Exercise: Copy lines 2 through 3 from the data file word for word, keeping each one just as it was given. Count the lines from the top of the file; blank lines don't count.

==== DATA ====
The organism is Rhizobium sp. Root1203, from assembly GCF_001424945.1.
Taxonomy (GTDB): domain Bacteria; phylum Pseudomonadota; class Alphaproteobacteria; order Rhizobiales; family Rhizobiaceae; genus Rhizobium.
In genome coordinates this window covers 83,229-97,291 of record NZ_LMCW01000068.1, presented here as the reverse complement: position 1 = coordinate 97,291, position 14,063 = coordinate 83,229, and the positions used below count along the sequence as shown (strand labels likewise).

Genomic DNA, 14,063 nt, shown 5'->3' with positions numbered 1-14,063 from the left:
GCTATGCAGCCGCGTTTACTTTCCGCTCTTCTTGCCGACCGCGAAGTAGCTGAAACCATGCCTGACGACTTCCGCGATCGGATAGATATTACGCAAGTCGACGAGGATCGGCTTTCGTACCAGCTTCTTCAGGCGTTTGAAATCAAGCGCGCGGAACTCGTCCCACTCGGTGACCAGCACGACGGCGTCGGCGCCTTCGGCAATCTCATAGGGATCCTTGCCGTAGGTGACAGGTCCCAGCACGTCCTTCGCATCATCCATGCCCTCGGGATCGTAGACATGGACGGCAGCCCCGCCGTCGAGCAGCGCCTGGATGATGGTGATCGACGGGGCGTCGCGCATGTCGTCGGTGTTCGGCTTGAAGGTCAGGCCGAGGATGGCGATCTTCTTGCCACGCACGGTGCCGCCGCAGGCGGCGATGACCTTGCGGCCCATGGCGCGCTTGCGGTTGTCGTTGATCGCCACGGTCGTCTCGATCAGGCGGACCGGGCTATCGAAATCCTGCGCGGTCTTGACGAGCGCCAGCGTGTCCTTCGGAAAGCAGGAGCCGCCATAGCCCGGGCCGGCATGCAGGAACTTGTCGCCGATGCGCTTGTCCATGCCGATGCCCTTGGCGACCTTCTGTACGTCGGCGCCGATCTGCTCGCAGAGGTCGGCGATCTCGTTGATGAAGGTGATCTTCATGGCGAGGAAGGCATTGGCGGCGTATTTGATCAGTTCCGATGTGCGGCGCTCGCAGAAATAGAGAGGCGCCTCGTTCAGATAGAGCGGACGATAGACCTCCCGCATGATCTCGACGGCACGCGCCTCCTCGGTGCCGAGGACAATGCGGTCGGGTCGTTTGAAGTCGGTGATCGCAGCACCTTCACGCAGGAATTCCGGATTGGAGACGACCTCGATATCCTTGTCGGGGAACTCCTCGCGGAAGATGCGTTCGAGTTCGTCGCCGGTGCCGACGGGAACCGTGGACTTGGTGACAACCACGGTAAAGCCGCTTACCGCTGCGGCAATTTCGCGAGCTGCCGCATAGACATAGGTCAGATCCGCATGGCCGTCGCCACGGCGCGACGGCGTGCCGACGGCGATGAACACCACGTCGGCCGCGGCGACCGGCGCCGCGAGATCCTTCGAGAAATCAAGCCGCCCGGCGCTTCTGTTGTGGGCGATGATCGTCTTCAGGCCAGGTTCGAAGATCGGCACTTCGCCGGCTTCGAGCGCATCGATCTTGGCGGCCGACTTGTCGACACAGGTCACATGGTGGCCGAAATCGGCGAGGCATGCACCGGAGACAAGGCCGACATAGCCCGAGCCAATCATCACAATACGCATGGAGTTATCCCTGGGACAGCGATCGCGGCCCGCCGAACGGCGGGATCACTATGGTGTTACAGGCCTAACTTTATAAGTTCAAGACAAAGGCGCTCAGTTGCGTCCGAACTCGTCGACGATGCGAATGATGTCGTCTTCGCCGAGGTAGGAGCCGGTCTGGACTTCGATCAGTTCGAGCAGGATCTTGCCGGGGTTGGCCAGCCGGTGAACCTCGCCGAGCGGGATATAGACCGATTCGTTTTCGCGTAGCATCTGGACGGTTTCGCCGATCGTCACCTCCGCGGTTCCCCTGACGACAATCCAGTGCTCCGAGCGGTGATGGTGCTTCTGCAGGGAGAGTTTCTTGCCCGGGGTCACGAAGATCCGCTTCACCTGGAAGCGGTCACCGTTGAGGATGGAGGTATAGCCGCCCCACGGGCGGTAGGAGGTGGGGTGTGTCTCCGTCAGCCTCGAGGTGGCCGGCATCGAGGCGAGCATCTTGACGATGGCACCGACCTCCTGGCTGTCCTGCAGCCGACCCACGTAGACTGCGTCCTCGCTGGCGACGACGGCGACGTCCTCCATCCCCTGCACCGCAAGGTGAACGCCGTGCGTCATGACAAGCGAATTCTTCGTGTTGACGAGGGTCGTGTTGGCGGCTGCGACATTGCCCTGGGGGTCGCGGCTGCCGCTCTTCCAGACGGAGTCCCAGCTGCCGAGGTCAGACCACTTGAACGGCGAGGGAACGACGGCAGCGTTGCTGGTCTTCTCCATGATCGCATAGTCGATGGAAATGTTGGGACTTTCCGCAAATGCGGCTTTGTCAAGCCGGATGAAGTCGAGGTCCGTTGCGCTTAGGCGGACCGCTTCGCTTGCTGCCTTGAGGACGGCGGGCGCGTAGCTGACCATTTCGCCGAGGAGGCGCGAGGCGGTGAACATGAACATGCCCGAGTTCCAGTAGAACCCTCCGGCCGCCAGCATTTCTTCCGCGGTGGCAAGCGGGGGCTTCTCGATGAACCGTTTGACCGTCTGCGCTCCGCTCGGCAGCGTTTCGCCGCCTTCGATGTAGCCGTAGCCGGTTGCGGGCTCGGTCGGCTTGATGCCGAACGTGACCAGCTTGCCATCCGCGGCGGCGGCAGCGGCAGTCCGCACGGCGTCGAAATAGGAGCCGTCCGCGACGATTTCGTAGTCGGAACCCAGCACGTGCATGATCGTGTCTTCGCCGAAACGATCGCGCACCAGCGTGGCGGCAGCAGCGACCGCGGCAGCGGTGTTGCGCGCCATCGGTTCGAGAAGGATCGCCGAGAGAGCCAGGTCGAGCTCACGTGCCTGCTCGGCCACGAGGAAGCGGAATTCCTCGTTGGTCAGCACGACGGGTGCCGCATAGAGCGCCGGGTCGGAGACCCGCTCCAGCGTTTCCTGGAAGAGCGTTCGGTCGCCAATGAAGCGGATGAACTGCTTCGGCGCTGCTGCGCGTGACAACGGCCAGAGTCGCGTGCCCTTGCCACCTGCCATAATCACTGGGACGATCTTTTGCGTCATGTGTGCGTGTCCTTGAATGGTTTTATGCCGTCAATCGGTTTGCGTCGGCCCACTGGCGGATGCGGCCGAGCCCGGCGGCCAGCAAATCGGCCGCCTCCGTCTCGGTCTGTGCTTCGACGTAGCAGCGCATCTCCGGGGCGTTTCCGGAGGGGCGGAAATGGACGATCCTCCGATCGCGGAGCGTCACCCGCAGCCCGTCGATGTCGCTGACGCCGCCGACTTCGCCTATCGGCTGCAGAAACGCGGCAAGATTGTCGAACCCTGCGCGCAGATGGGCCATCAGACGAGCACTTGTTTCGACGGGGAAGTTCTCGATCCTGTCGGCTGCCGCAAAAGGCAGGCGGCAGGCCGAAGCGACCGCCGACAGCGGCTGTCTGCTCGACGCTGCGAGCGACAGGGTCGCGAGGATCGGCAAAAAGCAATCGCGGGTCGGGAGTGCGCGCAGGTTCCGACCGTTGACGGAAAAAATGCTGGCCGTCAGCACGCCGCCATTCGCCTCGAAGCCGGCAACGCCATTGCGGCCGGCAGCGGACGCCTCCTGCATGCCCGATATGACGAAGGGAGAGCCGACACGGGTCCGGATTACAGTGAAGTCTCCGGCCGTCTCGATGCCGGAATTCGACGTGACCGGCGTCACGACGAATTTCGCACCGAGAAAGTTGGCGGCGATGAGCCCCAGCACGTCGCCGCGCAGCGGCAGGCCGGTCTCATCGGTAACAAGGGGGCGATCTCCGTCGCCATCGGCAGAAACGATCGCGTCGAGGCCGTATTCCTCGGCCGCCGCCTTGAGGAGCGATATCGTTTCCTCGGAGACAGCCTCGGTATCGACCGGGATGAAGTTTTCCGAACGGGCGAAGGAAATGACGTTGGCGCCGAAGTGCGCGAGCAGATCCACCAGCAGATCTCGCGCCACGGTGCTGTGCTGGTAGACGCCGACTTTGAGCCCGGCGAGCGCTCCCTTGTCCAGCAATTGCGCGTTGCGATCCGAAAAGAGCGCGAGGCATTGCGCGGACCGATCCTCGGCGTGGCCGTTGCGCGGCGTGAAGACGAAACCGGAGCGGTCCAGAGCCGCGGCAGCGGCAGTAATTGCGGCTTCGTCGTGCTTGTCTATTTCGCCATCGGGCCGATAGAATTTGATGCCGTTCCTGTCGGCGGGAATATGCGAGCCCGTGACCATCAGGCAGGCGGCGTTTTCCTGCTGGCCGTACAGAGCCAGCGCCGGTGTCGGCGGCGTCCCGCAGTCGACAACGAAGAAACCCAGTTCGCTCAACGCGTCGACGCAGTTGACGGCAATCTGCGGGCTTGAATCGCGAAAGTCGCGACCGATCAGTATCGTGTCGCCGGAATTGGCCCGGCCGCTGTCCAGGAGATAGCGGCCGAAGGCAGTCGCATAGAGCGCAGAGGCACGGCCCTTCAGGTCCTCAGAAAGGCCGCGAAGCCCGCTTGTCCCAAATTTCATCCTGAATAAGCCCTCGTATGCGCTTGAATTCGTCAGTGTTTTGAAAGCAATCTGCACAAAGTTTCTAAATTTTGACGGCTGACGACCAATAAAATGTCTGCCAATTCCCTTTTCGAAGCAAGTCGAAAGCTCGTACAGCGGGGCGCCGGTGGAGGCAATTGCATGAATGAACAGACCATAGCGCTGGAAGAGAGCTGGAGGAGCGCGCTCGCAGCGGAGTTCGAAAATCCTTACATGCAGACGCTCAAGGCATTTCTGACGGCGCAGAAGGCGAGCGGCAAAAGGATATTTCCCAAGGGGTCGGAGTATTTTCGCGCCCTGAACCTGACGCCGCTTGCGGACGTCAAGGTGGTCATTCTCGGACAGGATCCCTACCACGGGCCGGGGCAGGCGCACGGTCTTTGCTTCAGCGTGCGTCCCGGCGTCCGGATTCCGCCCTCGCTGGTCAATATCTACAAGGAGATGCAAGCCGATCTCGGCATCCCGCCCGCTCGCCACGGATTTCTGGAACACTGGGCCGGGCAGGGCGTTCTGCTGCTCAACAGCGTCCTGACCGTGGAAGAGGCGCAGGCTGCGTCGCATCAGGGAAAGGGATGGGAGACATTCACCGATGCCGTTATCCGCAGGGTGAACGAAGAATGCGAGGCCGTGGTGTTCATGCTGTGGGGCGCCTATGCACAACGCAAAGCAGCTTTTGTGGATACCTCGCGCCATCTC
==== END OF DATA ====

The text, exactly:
Taxonomy (GTDB): domain Bacteria; phylum Pseudomonadota; class Alphaproteobacteria; order Rhizobiales; family Rhizobiaceae; genus Rhizobium.
In genome coordinates this window covers 83,229-97,291 of record NZ_LMCW01000068.1, presented here as the reverse complement: position 1 = coordinate 97,291, position 14,063 = coordinate 83,229, and the positions used below count along the sequence as shown (strand labels likewise).